Recently, I assigned Martin Luther King’s “Letter from Birmingham Jail” to my composition students. After brief small group discussions, we reconvened as a class to talk about King’s response to his critics, his arguments, and his ability to connect with his audience on an intellectual, emotional, and spiritual level. Near the end of the discussion, I asked my students, “How do you respond to King’s letter as people of faith?”
I noticed that one of my more forthcoming students hesitated to raise his hand. He waited for other students to share their thoughts, and he nodded in agreement. Finally, he raised his hand and said, “It makes me angry that people use faith to justify their hatred.”
Usually, I try to keep the discussion focused on my students’ reactions and ideas. However, in that moment, I felt comfortable enough to reply, “Me too.”
Being Black and being a woman, I have a complicated relationship with anger. Sometimes I am reluctant to show anger, irritation, or frustration for fear of being labeled an “Angry Black Woman” or “Sapphire.” I fear these labels because I am often the only Black woman, sometimes the only racial or ethnic minority, within an otherwise homogeneous space. Representation matters so much more when the burden of representing an entire community falls on one individual, when interacting with me may be the only meaningful interaction someone may have with a Black woman.
Unfortunately, I am frequently angry when existing in most spaces.
I am angry when a family member says he wishes Black people would stop rioting.
I am angry when my body is randomly selected and my hair is searched at the airport.
I am angry when a white male student emails my supervisor because he feels I can’t effectively assess his work.
I am angry when I am the only Black woman in a PhD program.
I am angry when my fellow worshippers tell me that it is not our church’s fault that it isn’t racially diverse, but it’s because our community isn’t racially diverse.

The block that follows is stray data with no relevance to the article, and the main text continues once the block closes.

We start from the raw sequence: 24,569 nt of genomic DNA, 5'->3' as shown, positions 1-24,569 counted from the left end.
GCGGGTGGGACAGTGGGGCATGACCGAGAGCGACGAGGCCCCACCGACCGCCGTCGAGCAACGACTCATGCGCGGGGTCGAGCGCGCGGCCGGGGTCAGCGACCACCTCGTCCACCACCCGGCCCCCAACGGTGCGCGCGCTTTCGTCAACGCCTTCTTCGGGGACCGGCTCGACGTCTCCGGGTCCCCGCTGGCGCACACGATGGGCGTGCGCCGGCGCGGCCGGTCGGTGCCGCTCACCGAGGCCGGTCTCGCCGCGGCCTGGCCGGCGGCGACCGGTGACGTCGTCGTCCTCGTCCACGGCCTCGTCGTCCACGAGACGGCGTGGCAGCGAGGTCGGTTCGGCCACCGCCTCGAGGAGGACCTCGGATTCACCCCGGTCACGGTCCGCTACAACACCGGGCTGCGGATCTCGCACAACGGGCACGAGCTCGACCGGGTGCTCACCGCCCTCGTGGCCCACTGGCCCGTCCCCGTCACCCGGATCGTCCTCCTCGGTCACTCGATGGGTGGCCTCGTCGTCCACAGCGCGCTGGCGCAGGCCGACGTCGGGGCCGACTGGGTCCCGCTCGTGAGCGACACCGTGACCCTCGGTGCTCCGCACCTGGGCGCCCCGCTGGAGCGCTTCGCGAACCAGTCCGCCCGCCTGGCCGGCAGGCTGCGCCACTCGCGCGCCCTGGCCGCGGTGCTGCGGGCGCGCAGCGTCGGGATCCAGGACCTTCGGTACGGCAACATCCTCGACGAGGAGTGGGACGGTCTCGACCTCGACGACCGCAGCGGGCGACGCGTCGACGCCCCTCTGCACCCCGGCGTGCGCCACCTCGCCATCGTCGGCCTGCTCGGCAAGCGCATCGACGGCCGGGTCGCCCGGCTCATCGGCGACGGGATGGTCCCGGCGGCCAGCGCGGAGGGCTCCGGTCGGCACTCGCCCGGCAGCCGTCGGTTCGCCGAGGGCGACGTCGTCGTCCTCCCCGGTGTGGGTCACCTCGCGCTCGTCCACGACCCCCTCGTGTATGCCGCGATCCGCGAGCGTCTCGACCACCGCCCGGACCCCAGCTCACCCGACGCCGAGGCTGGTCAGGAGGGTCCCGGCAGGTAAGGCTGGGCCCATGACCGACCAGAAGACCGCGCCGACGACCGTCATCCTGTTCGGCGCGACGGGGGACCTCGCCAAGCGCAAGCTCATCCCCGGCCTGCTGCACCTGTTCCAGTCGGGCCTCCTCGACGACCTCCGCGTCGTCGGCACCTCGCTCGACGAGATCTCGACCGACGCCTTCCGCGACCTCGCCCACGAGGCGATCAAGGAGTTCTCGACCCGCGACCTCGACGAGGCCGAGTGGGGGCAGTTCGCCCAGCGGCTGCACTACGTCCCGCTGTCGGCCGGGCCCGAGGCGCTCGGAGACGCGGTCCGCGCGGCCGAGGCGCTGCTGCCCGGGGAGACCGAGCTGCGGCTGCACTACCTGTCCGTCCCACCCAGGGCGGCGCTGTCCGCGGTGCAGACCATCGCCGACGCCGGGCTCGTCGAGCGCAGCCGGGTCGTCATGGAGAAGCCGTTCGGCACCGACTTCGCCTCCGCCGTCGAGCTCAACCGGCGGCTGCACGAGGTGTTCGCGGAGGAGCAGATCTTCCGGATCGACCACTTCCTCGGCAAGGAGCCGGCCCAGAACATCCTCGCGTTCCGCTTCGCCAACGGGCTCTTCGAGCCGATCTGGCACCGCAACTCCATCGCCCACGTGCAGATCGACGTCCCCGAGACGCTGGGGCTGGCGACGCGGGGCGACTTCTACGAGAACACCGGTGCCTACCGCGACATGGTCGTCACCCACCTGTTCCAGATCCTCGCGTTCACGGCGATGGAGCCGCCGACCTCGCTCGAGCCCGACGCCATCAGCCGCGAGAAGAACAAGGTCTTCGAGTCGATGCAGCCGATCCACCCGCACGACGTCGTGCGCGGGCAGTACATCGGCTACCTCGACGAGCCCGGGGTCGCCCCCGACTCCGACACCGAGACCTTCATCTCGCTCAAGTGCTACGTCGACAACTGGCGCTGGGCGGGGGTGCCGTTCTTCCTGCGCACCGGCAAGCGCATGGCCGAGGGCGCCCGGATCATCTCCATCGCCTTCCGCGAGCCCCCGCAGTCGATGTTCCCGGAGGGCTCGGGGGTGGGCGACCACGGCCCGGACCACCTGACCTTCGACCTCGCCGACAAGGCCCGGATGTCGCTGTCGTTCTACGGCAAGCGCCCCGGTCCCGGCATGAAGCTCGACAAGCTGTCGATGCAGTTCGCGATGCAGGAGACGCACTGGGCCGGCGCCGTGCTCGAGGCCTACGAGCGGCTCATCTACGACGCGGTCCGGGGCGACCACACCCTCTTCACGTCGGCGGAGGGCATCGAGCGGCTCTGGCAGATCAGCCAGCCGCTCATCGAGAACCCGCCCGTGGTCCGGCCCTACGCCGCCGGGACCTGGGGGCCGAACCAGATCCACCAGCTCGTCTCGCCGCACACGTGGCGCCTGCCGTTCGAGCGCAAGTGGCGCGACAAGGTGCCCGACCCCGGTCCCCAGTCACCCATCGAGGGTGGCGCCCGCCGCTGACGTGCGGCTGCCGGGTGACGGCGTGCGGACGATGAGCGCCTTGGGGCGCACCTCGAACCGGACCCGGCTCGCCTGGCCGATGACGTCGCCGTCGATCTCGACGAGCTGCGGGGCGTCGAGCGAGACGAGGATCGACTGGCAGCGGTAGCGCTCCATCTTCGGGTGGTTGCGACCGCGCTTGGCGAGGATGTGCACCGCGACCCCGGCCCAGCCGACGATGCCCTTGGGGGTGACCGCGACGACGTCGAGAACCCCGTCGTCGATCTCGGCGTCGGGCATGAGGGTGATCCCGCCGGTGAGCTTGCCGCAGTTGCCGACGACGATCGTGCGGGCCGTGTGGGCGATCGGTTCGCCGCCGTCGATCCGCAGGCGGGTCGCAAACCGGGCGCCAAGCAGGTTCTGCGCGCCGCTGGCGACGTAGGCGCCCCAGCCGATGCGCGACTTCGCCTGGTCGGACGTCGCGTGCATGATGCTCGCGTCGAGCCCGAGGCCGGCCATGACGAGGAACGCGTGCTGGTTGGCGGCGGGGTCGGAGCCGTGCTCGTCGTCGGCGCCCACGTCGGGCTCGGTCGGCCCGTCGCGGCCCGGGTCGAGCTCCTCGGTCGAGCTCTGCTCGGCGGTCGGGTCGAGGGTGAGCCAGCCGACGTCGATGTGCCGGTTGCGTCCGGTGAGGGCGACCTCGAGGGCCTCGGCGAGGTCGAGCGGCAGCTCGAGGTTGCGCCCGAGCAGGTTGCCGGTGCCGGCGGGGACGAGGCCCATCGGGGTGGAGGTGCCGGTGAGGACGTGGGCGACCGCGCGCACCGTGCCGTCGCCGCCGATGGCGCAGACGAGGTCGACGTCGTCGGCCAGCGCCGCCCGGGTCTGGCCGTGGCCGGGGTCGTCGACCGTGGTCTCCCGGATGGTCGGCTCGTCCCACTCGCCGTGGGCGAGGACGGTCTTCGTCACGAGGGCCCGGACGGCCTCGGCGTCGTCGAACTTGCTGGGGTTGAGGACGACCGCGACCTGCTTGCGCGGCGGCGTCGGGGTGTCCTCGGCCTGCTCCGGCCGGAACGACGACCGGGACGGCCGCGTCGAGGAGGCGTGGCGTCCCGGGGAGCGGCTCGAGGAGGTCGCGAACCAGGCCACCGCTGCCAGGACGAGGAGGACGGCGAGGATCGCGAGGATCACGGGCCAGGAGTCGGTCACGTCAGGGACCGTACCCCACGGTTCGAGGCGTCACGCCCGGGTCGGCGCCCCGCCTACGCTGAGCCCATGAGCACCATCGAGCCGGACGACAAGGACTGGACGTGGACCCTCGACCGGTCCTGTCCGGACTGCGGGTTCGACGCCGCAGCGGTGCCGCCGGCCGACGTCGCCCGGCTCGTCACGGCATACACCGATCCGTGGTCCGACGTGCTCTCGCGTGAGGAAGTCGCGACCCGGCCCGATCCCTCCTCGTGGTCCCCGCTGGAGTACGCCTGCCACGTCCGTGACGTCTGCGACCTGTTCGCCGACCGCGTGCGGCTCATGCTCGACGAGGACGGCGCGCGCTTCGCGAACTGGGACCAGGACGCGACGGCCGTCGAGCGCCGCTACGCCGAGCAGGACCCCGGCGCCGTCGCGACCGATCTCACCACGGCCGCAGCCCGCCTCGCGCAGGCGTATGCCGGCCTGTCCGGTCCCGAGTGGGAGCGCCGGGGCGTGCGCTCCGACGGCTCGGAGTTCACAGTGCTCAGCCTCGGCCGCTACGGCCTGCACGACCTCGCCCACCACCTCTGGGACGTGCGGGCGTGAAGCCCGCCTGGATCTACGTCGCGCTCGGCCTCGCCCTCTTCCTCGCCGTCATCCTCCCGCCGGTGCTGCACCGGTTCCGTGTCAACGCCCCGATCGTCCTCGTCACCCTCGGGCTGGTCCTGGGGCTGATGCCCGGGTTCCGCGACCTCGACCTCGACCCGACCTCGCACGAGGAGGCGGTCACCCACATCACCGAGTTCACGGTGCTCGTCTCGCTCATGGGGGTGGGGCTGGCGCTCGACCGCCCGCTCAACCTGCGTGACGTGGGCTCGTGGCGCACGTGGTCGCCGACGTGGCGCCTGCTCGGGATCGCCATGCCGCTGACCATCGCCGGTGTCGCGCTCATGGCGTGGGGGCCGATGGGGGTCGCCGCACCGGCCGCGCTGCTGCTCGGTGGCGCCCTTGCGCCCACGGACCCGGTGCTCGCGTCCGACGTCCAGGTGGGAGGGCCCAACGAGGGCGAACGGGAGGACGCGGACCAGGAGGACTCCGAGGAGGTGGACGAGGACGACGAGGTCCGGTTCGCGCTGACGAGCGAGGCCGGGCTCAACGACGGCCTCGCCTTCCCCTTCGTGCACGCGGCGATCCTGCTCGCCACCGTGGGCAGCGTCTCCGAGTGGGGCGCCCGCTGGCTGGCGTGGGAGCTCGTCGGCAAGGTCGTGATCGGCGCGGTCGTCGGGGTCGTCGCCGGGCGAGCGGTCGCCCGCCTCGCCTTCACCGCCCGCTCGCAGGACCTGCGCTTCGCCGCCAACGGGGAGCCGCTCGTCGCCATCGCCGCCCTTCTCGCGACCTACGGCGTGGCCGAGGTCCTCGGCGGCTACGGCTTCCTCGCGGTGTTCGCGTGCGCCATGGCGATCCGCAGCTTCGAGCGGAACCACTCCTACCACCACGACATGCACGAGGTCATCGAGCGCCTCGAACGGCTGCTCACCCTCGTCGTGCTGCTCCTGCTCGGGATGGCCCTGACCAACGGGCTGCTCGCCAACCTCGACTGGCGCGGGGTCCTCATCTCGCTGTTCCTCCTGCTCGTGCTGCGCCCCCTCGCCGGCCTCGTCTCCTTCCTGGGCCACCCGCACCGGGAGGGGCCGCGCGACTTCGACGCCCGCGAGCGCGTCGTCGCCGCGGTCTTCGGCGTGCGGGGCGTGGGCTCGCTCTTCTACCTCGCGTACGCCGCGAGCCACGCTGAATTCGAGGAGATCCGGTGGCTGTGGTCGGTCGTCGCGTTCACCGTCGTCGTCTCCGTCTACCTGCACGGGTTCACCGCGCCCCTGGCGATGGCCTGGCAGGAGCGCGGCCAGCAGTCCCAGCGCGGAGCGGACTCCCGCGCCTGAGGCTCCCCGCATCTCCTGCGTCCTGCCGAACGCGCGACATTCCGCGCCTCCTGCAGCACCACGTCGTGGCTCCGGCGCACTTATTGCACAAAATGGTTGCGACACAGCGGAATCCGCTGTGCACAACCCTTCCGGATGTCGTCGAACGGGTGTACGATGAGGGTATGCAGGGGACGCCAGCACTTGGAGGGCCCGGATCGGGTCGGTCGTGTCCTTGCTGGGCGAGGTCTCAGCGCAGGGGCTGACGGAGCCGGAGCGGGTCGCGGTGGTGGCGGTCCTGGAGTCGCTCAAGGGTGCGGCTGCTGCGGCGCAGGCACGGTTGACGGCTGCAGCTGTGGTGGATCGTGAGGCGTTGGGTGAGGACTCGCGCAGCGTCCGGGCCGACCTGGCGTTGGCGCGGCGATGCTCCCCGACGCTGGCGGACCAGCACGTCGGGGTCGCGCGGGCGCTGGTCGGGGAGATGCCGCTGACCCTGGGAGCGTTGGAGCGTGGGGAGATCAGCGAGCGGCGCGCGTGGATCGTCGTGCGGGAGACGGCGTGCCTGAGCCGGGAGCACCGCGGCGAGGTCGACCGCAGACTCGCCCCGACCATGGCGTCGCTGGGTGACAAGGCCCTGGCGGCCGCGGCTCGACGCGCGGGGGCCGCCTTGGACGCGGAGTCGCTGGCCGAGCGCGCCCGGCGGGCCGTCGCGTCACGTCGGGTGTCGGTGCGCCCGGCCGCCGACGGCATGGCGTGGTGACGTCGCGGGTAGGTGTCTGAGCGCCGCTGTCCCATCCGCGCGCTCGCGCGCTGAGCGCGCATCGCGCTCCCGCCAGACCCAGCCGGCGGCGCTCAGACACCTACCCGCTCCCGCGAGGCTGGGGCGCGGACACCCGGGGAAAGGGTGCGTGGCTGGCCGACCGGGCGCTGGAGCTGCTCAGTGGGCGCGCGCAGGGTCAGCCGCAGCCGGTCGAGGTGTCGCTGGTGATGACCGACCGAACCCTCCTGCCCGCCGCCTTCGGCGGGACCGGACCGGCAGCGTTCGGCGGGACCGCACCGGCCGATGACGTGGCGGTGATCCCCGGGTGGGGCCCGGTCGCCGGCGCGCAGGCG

I am angry when I am asked my opinions on “race problems” and then told to “calm down” when I explain why America has “race problems.”
I am angry when simultaneously I am made highly visible and invisible.
Emotions demand to be expressed or used. In the past, I have dealt with my anger by running, and I have been blessed enough to live close to several parks with running trails. Instead of letting my anger sour and fester into resentment or bitterness, I push it into my lungs, my breath, my legs, and my stride. I have found it better to disperse my anger, let it dissipate in sweat, than to inflict it on other people.
However, I have been rethinking my negative relationship to anger.
Running out my rage has been physically productive and beneficial, but it is avoidance at a very basic and primal level. It is the literal “flight” response that enables survival. In “Eye to Eye: Black Women, Hatred, and Anger,” Audre Lorde wrote, “I know the anger that lies inside of me like I know the beat of my heart and the taste of my spit. It is easier to be angry than to hurt.” I have been building up physical endurance to the pain in my lungs, my muscles, and my feet as well as learning to endure the shame of being prodded, poked, and searched like a thing. My lung capacity has grown as I have learned to expel breath in a steady rhythm and contain frustrated screams. I treat my anger like an ugly thing I need to hide from the world so that I might continue to exist in the world.
I am tired of doing so.
Emotions demand to be expressed or to be used, and I am wondering if I can begin to use my anger to build something instead of expressing it in a way that is slowly eating away at my joints. It is true that angry people are capable of horrible things, but it is equally true that angry people act.
One cannot engage in civil disobedience unless one is angry.
One cannot march unless one is angry.
One cannot say, “No, I will not move,” unless one is angry.
Being Black and being a woman, I have reasons to be angry, and I will allow myself to feel the hurt that comes with anger. As a writer and a teacher, I will create practices and spaces that enable my students to feel their anger, to use it to construct a view of the world that prompts creative conflict and action. I will use my anger to build.
Gyasi S. Byng lives in Rochester, New York. She is PhD student at the University of Rochester where she teaches a writing course on robotics and human identity. She received her MA from Florida Atlantic University and her BA from Palm Beach Atlantic University. Her recent publications include “I Have Never Been Strong” in Open Minds Quarterly, “In the Waiting Line” in Apogee: Reclaiming the Margins, and “Beige Girl Problems” in Rivet: The Journal of Writing That Risks.
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